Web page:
Congress

October 1, 1957 – “In God We Trust” First Appears on Paper Currency

Series 1957 A $1 Silver Certificate

 

On October 1, 1957, new one-dollar silver certificates were issued inscribed with “In God We Trust”, the first United States paper currency to bear the motto declaring the nation’s faith in a providential God.  Coins of several denominations had borne the motto since Civil War times, when Secretary of the Treasury Salmon P. Chase received numerous requests from citizens for such a recognition of the Deity.  He requested James Pollack, Director of the Mint at Philadelphia, to “cause such a device to be prepared without unnecessary delay with a motto expressing in the fewest and tersest words possible this national recognition”, because “No nation can be strong except in the strength of God, or safe except in His defense.  The trust of our people in God should be declared on our national coins.”  Pollock proposed “Our Country; Our God”, or “God, Our Trust”; Chase modified them to “Our God and Our Country” and “In God We Trust” before recommending them to Congress, which passed legislation adopting the mottoes on April 22, 1864.  Later that year, “In God We Trust” made its first appearance on the two-cent coin.

Over the years, the motto appeared on the gold double-eagle coin, the gold eagle coin, the gold half-eagle coin, the silver dollar coin, the half-dollar coin, the quarter-dollar coin, the three-cent coin, the five-cent coin, the one-cent coin, and the ten-cent coin.  The motto was removed from some coins around the turn of the century, prompting public demand that it be restored.  Congress passed an act on May 18, 1908 requiring the motto to be restored to all coins which had originally borne the device.  “In God We Trust” has appeared consistently on all of America’s coins since that time.

It was not until the 1950’s that a joint resolution by the 84th Congress, approved by President Dwight Eisenhower on July 30, 1956, adopted “In God We Trust” as the national motto of the United States.  Then, in 1957, the Bureau of Engraving and Printing began converting its paper money production from the wet intaglio to the dry intaglio printing process.  Dry intaglio printing used high-speed rotary presses which could turn out new bills much faster than the old flat-bed presses used in wet intaglio printing.  During the conversion, as it gradually created the costly new printing plates, the Bureau began including the newly-adopted national motto on all paper currency.  The first bills to be printed using the new process were one-dollar silver certificates.  Federal Reserve notes in one-dollar, five-dollar, ten-dollar, and twenty-dollar denominations began to bear the motto in 1964.  Fifty and one-hundred dollar bills were first printed with “In God We Trust” in 1966.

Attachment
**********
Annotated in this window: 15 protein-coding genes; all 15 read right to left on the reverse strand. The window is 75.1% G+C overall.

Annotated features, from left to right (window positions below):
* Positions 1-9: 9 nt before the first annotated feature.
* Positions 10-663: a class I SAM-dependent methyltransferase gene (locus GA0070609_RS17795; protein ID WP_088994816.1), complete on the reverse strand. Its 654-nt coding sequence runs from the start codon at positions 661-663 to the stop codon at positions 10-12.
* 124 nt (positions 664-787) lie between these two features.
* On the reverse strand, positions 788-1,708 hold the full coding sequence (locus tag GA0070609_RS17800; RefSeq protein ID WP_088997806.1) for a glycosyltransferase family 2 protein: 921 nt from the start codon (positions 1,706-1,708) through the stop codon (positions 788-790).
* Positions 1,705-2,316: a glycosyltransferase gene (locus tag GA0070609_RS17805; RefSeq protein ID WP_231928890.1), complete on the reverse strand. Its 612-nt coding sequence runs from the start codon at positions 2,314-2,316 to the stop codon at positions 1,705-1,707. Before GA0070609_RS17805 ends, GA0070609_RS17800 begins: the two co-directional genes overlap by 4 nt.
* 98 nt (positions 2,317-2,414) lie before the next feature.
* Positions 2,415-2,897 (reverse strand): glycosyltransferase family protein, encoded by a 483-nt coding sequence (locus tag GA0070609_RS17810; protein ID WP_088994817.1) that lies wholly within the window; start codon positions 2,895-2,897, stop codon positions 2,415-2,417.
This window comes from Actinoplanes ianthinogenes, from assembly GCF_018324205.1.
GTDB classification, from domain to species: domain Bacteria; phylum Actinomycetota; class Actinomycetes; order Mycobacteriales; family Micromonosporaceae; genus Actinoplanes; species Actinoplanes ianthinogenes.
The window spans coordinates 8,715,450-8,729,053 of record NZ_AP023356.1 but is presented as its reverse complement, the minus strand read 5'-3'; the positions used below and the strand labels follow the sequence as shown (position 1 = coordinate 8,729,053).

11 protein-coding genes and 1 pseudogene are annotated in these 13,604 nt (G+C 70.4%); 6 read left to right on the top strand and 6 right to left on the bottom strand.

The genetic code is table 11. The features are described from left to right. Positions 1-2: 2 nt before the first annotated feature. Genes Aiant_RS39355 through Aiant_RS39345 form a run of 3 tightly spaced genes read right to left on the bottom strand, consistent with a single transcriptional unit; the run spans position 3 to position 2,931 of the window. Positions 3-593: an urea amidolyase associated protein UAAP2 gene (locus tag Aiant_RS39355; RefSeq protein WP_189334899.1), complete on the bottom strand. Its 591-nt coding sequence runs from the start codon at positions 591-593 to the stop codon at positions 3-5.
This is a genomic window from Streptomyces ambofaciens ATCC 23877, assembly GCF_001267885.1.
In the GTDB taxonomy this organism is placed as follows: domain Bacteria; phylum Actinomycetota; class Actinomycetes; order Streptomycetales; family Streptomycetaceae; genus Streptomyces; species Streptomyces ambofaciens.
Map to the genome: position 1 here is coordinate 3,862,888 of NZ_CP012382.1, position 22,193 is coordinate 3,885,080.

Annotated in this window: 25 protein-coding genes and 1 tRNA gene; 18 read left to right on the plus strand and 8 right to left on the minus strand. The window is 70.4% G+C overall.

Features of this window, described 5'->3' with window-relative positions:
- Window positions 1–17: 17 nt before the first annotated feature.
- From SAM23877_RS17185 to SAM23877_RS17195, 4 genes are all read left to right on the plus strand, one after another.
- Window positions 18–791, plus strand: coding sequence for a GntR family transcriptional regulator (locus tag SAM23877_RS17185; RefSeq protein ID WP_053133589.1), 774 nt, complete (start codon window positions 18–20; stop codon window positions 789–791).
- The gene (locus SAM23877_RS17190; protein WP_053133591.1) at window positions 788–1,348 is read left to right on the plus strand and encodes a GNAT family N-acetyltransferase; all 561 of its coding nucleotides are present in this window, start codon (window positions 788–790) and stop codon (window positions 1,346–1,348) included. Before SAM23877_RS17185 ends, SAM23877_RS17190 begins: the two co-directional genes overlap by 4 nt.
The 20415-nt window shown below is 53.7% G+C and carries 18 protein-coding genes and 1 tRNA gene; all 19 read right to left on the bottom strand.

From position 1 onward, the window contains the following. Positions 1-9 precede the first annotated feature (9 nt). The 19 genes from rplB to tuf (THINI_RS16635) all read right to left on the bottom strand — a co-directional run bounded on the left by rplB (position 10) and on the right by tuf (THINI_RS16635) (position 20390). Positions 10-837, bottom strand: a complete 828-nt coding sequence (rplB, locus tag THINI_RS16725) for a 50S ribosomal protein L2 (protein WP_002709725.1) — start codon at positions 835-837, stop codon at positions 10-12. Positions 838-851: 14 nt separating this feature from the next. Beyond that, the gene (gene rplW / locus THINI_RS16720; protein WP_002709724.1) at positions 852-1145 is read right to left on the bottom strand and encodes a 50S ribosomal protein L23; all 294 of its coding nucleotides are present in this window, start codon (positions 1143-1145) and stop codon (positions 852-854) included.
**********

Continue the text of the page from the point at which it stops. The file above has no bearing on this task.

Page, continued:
August 28, 1957 – Congress Passes the Poultry Products Inspection Act

Poultry processing in the 1950s at the Piedmont Dressing Plant in Concord, North Carolina. Photo Source: NCSU Library Digital Collection

Poultry processing in the 1950s at the Piedmont Dressing Plant in Concord, North Carolina. Photo Source: NCSU Library Digital Collection

On August 28, 1957, the United States Congress passed the Poultry Products Inspection Act. This comprehensive piece of legislation established uniform standards for inspecting all varieties of poultry to prevent diseased or contaminated birds from entering the food supply. Prior to this date, the US Department of Agriculture had monitored poultry quality only at the invitation of individual poultry processors. The 1957 Poultry Products Inspection Act required processors to cooperate with government inspectors. Provisions of the act also spelled out penalties for companies selling contaminated products or failing to maintain sanitary conditions in their plants.

Specifically, the act, under the governance of the Department of Agriculture, established rules for pre- and post-mortem inspection of poultry, with procedures for the quarantine and disposal of products deemed unfit . It authorized the establishment of sanitary practices for facilities and equipment which would also be verified by inspection. It established labeling standards, listed prohibited practices aimed at circumventing quality assurance, and specified fines and even possible prison sentences for those companies not complying with the regulations.

Some exemptions to the act’s provisions included those individuals who raised and slaughtered their own poultry, poultry processed for uses other than human consumption, and, curiously, pizza! The USDA inspectors evidently didn’t want to maintain a presence in the some kitchens (and felt it necessary to state so). Here’s how they spelled it out:

“The Secretary shall exempt pizzas containing a poultry product from the inspection requirements of this chapter if –

(A) the poultry product components of the pizzas have been prepared, inspected, and passed in a cured or cooked form as ready-to-eat in compliance with the requirements of this chapter; and

(B) the pizzas are to be served in public or private nonprofit institutions.”

In other words, no USDA inspectors wearing hairnets in school kitchens (among other places)!

The 1957 Poultry Products Inspection Act remained in force until July 31, 2014, when new regulations were established after much wrangling between the USDA, the poultry processing industry, and labor unions. The government wanted processors to perform some of the poultry inspections themselves, freeing government inspectors to focus more of their attention on sanitary conditions in general. Feathers flew and the poultry processors and unions opposed this, but the USDA prevailed. The processors also wanted to speed up the production line from 140 to 175 chickens per minute, which the unions opposed, and which the government decided to veto.